Tokio Hotel recorded Humanoid in exactly the kinds of places you'd expect a globally successful rock act to record a new album: glossy, flossy destinations like Miami and Los Angeles, to name just two. But they also worked on the album in a tiny studio outside of Hamburg, Germany ... because deep down, past the makeup and the massively devoted fanbase, they're just four small-town kids who have made it impossibly big.

Sometimes people forget that ... the guys in Tokio Hotel included. Because, to be honest, it's often difficult not to.

"We recorded a lot of stuff in a small village where we have a studio. It's near Hamburg, so it's a real quiet place. That was really important," TH frontman Bill Kaulitz said. "I think the third record is the hardest one. Everyone is talking about that, so we are really thankful that the fans like it, and, yeah, I think we went into the studio and wrote and ignored the all pressure and everything. That was really important. And the time was important. That we had time and no deadlines."

"It was important to have a lot of time, time to hang out," his brother, guitarist Tom, added. "A week with nothing but to hang out."

The time was key. Because by their own admission, even Tokio Hotel were getting a bit sick of Tokio Hotel — of the screaming fans and the globe-trotting tours. Sick of playing the same crowd-approved hits. They need to be away from it all, to grow and develop and become a new band. And Humanoid is the end result of that evolution.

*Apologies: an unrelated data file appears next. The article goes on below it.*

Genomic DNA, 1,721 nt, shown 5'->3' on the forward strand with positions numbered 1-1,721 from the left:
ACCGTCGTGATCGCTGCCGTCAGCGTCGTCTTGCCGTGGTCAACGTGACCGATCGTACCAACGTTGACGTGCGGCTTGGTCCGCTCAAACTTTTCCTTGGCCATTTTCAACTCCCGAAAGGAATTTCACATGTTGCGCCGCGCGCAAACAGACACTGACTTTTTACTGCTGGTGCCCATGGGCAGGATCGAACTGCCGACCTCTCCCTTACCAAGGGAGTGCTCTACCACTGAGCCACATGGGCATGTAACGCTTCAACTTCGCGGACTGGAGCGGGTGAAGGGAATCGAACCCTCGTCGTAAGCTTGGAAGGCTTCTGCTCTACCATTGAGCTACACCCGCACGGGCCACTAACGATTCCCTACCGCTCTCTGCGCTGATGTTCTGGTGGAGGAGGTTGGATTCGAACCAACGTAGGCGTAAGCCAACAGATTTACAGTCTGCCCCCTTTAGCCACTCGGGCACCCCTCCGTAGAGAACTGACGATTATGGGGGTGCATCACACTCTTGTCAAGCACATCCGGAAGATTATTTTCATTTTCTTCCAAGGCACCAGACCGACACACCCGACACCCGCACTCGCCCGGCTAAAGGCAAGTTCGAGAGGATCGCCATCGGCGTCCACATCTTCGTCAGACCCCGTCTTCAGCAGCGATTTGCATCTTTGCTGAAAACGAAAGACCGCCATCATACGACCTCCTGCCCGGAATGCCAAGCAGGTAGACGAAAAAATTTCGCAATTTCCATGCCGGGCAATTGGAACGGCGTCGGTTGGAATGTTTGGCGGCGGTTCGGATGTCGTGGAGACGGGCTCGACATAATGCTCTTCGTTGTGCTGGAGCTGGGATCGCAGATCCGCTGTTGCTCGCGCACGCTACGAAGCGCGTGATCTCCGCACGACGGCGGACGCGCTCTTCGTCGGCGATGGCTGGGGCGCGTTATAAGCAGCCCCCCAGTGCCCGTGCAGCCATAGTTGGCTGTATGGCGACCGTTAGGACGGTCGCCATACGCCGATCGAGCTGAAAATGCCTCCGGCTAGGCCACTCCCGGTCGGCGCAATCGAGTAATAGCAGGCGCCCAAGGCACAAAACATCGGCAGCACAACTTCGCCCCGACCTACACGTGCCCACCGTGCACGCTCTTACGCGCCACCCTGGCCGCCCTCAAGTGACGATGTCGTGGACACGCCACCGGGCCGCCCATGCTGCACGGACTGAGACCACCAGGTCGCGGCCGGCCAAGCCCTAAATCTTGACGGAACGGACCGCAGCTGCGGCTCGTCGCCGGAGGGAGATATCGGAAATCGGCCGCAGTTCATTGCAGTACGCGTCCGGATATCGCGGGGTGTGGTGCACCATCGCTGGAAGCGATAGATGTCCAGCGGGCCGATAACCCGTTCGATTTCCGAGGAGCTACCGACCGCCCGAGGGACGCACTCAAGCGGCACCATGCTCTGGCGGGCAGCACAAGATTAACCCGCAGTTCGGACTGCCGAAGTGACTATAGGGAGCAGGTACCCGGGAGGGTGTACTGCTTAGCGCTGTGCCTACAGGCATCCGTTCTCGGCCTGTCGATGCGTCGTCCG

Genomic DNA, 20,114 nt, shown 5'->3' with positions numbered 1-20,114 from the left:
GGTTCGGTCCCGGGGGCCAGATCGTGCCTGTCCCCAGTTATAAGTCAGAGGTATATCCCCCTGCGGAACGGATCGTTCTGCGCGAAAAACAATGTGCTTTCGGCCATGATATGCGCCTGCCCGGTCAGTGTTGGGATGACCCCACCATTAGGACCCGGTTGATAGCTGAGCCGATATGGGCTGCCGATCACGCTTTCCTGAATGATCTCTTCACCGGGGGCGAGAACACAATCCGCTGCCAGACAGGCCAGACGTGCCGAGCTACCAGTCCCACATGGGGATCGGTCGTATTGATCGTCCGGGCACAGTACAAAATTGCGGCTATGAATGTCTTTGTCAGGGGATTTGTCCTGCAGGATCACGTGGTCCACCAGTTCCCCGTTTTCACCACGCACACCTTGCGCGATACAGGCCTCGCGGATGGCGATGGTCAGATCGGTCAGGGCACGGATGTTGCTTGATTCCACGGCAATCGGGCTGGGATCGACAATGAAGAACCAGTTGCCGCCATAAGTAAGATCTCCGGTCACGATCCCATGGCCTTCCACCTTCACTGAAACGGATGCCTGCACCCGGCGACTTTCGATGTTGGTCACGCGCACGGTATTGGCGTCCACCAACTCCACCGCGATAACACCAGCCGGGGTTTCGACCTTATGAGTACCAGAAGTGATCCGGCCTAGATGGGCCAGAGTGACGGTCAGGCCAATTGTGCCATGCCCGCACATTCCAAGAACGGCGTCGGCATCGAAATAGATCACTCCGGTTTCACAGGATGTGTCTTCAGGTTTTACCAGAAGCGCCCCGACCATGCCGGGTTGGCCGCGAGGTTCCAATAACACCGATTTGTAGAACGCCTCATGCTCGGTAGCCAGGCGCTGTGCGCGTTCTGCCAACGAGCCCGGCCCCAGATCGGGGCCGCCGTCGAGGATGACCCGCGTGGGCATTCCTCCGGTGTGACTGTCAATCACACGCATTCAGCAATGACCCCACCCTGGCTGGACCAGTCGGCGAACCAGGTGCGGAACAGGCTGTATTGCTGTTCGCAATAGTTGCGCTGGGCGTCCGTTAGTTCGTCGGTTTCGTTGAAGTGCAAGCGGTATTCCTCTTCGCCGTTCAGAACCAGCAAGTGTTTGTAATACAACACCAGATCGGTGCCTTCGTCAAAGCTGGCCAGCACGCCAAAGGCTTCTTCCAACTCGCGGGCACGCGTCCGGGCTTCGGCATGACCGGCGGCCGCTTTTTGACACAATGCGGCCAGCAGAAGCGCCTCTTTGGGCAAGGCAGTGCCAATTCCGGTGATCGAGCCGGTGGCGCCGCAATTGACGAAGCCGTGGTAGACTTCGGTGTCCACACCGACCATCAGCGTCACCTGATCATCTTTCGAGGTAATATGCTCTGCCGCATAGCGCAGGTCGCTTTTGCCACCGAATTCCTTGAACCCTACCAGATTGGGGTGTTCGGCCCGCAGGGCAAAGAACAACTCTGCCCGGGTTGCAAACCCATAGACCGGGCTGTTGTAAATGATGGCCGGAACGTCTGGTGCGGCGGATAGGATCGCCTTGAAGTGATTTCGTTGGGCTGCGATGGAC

"We were on tour for the last record for such a long time and we were really tired of the songs and of our faces and of the name Tokio Hotel. We really wanted to do new things. It was really time for us to go into the studio and write songs and be creative," Bill said. "I think we had great concerts, and it was really, really cool to see the fans and be onstage, but we really wanted new stuff. I recorded 'Monsoon' when I was 13 years old, and last year we were onstage with that song, so it was time for new stuff."

Hence, Humanoid's focus on futurism and the expanded use of electronics. It's an album that showcases, as Bill put it, "A new sound-world for Tokio Hotel." Which is why Bill and Tom decided to handle the project every step of the way — a level of involvement that went way beyond the co-producer credit they share in the album's liner notes.

"You're involved in everything," Tom sighed. "In every single step. We were in the studio 365 days in a row."

But Tokio Hotel's evolution didn't come easy: There were disagreements along the way, about the new direction of the band, about the focus of the music. And, as one would expect in a group with two brothers, there was a fair share of brawling, too. Though, given that they laughed about those brawls during our interview, we think it's safe to assume there are no hard feelings. This is the new Tokio Hotel, after all.

"I think you need that. You need fights. And we fought a lot," Tom smiled. "And sometimes I just punch [Bill] in the face, and I love that. And he loves that. We all love that."